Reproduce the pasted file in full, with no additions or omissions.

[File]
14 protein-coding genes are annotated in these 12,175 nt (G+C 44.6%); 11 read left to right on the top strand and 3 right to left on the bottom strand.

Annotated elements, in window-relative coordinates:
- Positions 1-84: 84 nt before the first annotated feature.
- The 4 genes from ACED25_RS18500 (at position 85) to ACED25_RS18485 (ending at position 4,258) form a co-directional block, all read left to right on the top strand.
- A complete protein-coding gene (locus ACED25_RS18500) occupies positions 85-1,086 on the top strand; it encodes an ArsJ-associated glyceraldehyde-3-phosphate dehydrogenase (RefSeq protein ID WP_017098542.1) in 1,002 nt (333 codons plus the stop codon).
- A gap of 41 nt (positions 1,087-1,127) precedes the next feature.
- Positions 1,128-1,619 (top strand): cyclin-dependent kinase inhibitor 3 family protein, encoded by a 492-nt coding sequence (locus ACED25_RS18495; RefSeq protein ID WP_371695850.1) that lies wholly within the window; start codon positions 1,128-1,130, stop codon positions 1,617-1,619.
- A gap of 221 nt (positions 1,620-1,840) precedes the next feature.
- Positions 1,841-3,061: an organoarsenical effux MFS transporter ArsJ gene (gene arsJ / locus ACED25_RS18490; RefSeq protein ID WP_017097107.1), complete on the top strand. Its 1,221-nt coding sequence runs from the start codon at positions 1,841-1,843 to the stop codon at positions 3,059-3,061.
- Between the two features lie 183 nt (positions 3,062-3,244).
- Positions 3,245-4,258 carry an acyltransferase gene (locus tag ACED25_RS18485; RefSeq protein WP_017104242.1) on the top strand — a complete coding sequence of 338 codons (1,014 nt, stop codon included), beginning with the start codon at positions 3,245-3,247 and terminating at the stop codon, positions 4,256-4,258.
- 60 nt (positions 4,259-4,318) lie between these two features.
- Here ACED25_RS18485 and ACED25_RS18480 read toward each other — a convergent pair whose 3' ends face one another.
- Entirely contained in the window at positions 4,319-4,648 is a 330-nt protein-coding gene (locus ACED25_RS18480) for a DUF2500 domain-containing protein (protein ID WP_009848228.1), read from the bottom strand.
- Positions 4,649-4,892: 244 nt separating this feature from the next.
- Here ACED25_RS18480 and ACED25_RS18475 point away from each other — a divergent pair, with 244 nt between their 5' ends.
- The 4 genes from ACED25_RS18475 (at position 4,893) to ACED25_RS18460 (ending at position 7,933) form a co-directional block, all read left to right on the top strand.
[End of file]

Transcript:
14 protein-coding genes are annotated in these 12,175 nt (G+C 44.6%); 11 read left to right on the top strand and 3 right to left on the bottom strand.

Annotated elements, in window-relative coordinates:
- Positions 1-84: 84 nt before the first annotated feature.
- The 4 genes from ACED25_RS18500 (at position 85) to ACED25_RS18485 (ending at position 4,258) form a co-directional block, all read left to right on the top strand.
- A complete protein-coding gene (locus ACED25_RS18500) occupies positions 85-1,086 on the top strand; it encodes an ArsJ-associated glyceraldehyde-3-phosphate dehydrogenase (RefSeq protein ID WP_017098542.1) in 1,002 nt (333 codons plus the stop codon).
- A gap of 41 nt (positions 1,087-1,127) precedes the next feature.
- Positions 1,128-1,619 (top strand): cyclin-dependent kinase inhibitor 3 family protein, encoded by a 492-nt coding sequence (locus ACED25_RS18495; RefSeq protein ID WP_371695850.1) that lies wholly within the window; start codon positions 1,128-1,130, stop codon positions 1,617-1,619.
- A gap of 221 nt (positions 1,620-1,840) precedes the next feature.
- Positions 1,841-3,061: an organoarsenical effux MFS transporter ArsJ gene (gene arsJ / locus ACED25_RS18490; RefSeq protein ID WP_017097107.1), complete on the top strand. Its 1,221-nt coding sequence runs from the start codon at positions 1,841-1,843 to the stop codon at positions 3,059-3,061.
- Between the two features lie 183 nt (positions 3,062-3,244).
- Positions 3,245-4,258 carry an acyltransferase gene (locus tag ACED25_RS18485; RefSeq protein WP_017104242.1) on the top strand — a complete coding sequence of 338 codons (1,014 nt, stop codon included), beginning with the start codon at positions 3,245-3,247 and terminating at the stop codon, positions 4,256-4,258.
- 60 nt (positions 4,259-4,318) lie between these two features.
- Here ACED25_RS18485 and ACED25_RS18480 read toward each other — a convergent pair whose 3' ends face one another.
- Entirely contained in the window at positions 4,319-4,648 is a 330-nt protein-coding gene (locus ACED25_RS18480) for a DUF2500 domain-containing protein (protein ID WP_009848228.1), read from the bottom strand.
- Positions 4,649-4,892: 244 nt separating this feature from the next.
- Here ACED25_RS18480 and ACED25_RS18475 point away from each other — a divergent pair, with 244 nt between their 5' ends.
- The 4 genes from ACED25_RS18475 (at position 4,893) to ACED25_RS18460 (ending at position 7,933) form a co-directional block, all read left to right on the top strand.